# Probability of two intersecting straight paths

Two people, A and B, starts from two different points and move in a perfectly straight line in an infinite plane. When they move they leave a visible trace after them.

Question: What is the probability that their path (of traces) will intersect at some point regardless of where they start?

What I've tried so far is to draw two circles and split it in quadrants. That helped a little bit but didn't really solve the problem, just got an overview.

Here's some examples of interesecting paths (first row) and non intersecting paths (second row) which gives you an idea of the criterias for when they intersect and don't intersect:

How would you approach and solve this problem?

• Questions with random choices of paths are often confusing and can be ill-posed (like the famous "random chord in a circle" problem). So I very tentatively offer as a comment not an answer: consider the half-planes each side of $AB$. If paths occupy different halves (probability $\frac12$) they will not intersect. If they occupy the same half (probability $\frac12$) then they will intersect iff (referring to the upper half in your diagrams) $\angle A<\angle B$ where angle is measured from the direction $\vec{AB}$, prob $\frac12$ again. So the probability of NO intersection is $\frac34$. Commented May 29, 2023 at 4:42
• If you draw the two full lines through the starting positions of $A,B$, the probability that the lines intersect is $1$. The "paths" (or rays, or half-lines) will intersect iff both $A,B$ walk towards the intersection point. That's assuming a plausible definition of "random direction" for the walks, though not necessarily the only conceivable one.
– dxiv
Commented May 29, 2023 at 4:44
• @dxiv Same answer by a different argument, so maybe we are right :) Commented May 29, 2023 at 4:46
• @David Right ;-) though, as you wrote, there is room for ambiguity in the statement of the problem.
– dxiv
Commented May 29, 2023 at 4:48
• It makes sense to try and answer this question fixing the two points first. There is no problem defining the angles to each be uniformly chosen from $[0,2\pi)$, leading to a random ray being defined which starts from these fixed points, so let's tackle that first (it's not too difficult). Then allow the points to be randomly chosen. Commented May 29, 2023 at 5:11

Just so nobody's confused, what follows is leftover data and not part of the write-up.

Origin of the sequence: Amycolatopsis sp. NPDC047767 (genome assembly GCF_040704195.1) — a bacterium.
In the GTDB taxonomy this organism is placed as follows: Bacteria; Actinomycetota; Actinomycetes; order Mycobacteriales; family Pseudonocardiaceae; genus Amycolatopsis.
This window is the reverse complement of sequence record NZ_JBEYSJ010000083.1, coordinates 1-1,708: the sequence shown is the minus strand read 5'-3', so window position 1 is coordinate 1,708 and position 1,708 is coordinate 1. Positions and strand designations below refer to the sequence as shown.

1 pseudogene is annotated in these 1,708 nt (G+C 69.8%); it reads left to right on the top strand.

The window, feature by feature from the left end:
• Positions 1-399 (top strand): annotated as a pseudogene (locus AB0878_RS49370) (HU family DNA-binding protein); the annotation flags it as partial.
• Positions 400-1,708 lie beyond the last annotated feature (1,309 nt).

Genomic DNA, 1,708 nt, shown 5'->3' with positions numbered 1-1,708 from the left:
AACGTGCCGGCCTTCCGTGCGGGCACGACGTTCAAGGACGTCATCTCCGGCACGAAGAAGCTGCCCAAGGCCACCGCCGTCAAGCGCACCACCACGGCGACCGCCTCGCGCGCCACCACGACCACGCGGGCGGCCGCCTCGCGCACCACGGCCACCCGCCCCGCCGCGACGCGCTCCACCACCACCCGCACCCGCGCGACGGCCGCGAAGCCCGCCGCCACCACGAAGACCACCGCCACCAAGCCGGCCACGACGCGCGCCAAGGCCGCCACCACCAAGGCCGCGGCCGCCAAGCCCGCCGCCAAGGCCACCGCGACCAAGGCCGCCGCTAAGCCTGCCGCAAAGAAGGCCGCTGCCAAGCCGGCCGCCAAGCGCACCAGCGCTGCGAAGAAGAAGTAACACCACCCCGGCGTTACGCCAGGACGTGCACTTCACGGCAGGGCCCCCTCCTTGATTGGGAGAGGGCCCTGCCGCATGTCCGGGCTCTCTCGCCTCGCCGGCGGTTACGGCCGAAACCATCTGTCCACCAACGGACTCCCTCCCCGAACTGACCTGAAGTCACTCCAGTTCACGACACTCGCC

The answer is $$1/4$$.

A line in the plane goes to infinity in both directions. The chances that two random lines are parallel is negligible. If we have two lines, they will meet with probability $$1$$. Label the intersection point $$X$$.

Does the trace starting at $$A_0$$ (person A's initial position) pass through $$X$$? The chance is $$1/2$$. Similarly and independently for the trace starting at $$B_0$$, B's initial position. So the chance that the traces intersect is $$1/4$$.

• Very nice and simple explanation! Commented May 30, 2023 at 11:44

By translation, rotation and scaling we can assume $$A$$ is at the origin and $$B = (1, 0)$$ and that $$A$$'s direction is the $$(\cos a, \sin a)$$ for some $$a\in [0, 2\pi]$$ and $$B$$'s direction is $$(\cos b, \sin b)$$ for some $$b\in [0, 2\pi]$$.

So we're working on the probability space $$[0, 2\pi]^2$$ with uniform distribution. Denote the event $$I =$$ "the rays intersect"

To solve the intersection, we need to find a solution with $$t,s>0$$ in

$$\begin{cases} t\cos a = 1+s\cos b \\ t\sin a = s \sin b \end{cases}$$

We get inequalities (use angle sum formulas there)

$$t = \frac{\sin b}{\sin(b-a)} > 0 \\ s = \frac{\sin a}{\sin(b-a)} > 0$$

We can see the good region is two triangles with base and height $$\pi$$. So the answer is

$$\mathbb{P}(I) = \frac{\pi^2}{(2\pi)^2} = \frac{1}{4}.$$

• NIce! But I don't really follow eveything of this approach and found the other answer more easy to follow since it uses a very simple concept. Commented May 30, 2023 at 11:44